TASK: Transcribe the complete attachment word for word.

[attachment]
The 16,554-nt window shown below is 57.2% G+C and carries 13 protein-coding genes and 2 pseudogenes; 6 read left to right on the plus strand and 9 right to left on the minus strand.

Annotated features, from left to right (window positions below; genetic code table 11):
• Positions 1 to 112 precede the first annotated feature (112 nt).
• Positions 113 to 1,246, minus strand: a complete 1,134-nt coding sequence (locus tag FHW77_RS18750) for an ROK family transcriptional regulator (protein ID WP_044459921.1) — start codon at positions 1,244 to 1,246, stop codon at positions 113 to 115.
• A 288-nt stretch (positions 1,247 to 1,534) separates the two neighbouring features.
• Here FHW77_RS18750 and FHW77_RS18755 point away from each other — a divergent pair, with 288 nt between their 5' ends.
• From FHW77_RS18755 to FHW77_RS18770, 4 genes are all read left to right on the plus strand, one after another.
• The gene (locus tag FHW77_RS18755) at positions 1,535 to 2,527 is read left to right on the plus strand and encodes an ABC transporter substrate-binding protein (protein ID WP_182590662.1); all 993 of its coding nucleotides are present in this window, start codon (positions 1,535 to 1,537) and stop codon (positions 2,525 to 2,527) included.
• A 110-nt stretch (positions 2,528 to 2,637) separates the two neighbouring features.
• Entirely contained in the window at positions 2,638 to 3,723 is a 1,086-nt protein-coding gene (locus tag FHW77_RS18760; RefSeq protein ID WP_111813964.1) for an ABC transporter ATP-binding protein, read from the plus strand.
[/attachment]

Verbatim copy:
The 16,554-nt window shown below is 57.2% G+C and carries 13 protein-coding genes and 2 pseudogenes; 6 read left to right on the plus strand and 9 right to left on the minus strand.

Annotated features, from left to right (window positions below; genetic code table 11):
• Positions 1 to 112 precede the first annotated feature (112 nt).
• Positions 113 to 1,246, minus strand: a complete 1,134-nt coding sequence (locus tag FHW77_RS18750) for an ROK family transcriptional regulator (protein ID WP_044459921.1) — start codon at positions 1,244 to 1,246, stop codon at positions 113 to 115.
• A 288-nt stretch (positions 1,247 to 1,534) separates the two neighbouring features.
• Here FHW77_RS18750 and FHW77_RS18755 point away from each other — a divergent pair, with 288 nt between their 5' ends.
• From FHW77_RS18755 to FHW77_RS18770, 4 genes are all read left to right on the plus strand, one after another.
• The gene (locus tag FHW77_RS18755) at positions 1,535 to 2,527 is read left to right on the plus strand and encodes an ABC transporter substrate-binding protein (protein ID WP_182590662.1); all 993 of its coding nucleotides are present in this window, start codon (positions 1,535 to 1,537) and stop codon (positions 2,525 to 2,527) included.
• A 110-nt stretch (positions 2,528 to 2,637) separates the two neighbouring features.
• Entirely contained in the window at positions 2,638 to 3,723 is a 1,086-nt protein-coding gene (locus tag FHW77_RS18760; RefSeq protein ID WP_111813964.1) for an ABC transporter ATP-binding protein, read from the plus strand.